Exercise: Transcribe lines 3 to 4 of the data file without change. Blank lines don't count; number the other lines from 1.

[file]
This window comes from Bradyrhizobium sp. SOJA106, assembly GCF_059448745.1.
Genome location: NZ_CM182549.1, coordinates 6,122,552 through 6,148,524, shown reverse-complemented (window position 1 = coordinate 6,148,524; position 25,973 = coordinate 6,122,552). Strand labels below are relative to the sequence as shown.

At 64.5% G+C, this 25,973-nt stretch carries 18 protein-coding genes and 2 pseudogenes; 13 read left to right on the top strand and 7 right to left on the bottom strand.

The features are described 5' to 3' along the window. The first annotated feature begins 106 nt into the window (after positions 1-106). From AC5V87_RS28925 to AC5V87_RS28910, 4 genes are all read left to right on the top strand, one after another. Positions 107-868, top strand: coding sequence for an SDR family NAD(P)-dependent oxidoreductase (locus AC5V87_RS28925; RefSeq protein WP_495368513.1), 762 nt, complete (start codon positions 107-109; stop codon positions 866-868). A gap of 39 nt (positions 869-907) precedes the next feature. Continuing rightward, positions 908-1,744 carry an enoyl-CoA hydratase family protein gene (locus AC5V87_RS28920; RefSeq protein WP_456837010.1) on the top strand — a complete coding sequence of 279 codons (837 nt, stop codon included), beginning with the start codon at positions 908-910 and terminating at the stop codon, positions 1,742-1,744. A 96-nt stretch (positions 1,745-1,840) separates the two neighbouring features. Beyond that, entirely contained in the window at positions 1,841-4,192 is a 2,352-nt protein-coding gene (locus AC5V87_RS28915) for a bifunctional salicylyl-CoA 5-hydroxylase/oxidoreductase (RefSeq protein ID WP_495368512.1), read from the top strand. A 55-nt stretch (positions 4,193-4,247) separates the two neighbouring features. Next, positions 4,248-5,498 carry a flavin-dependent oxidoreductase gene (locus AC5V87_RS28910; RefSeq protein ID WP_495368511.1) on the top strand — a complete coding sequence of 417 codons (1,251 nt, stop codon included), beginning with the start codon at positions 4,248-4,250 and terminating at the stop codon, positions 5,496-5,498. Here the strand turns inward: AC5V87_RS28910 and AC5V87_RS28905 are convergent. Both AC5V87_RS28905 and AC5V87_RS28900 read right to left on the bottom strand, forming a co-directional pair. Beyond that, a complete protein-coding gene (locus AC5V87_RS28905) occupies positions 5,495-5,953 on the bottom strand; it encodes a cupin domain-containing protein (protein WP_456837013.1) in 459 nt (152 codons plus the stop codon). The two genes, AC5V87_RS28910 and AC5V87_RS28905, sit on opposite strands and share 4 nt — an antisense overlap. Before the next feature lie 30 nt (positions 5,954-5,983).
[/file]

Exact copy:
At 64.5% G+C, this 25,973-nt stretch carries 18 protein-coding genes and 2 pseudogenes; 13 read left to right on the top strand and 7 right to left on the bottom strand.

The features are described 5' to 3' along the window. The first annotated feature begins 106 nt into the window (after positions 1-106). From AC5V87_RS28925 to AC5V87_RS28910, 4 genes are all read left to right on the top strand, one after another. Positions 107-868, top strand: coding sequence for an SDR family NAD(P)-dependent oxidoreductase (locus AC5V87_RS28925; RefSeq protein WP_495368513.1), 762 nt, complete (start codon positions 107-109; stop codon positions 866-868). A gap of 39 nt (positions 869-907) precedes the next feature. Continuing rightward, positions 908-1,744 carry an enoyl-CoA hydratase family protein gene (locus AC5V87_RS28920; RefSeq protein WP_456837010.1) on the top strand — a complete coding sequence of 279 codons (837 nt, stop codon included), beginning with the start codon at positions 908-910 and terminating at the stop codon, positions 1,742-1,744. A 96-nt stretch (positions 1,745-1,840) separates the two neighbouring features. Beyond that, entirely contained in the window at positions 1,841-4,192 is a 2,352-nt protein-coding gene (locus AC5V87_RS28915) for a bifunctional salicylyl-CoA 5-hydroxylase/oxidoreductase (RefSeq protein ID WP_495368512.1), read from the top strand. A 55-nt stretch (positions 4,193-4,247) separates the two neighbouring features. Next, positions 4,248-5,498 carry a flavin-dependent oxidoreductase gene (locus AC5V87_RS28910; RefSeq protein ID WP_495368511.1) on the top strand — a complete coding sequence of 417 codons (1,251 nt, stop codon included), beginning with the start codon at positions 4,248-4,250 and terminating at the stop codon, positions 5,496-5,498. Here the strand turns inward: AC5V87_RS28910 and AC5V87_RS28905 are convergent. Both AC5V87_RS28905 and AC5V87_RS28900 read right to left on the bottom strand, forming a co-directional pair. Beyond that, a complete protein-coding gene (locus AC5V87_RS28905) occupies positions 5,495-5,953 on the bottom strand; it encodes a cupin domain-containing protein (protein WP_456837013.1) in 459 nt (152 codons plus the stop codon). The two genes, AC5V87_RS28910 and AC5V87_RS28905, sit on opposite strands and share 4 nt — an antisense overlap. Before the next feature lie 30 nt (positions 5,954-5,983).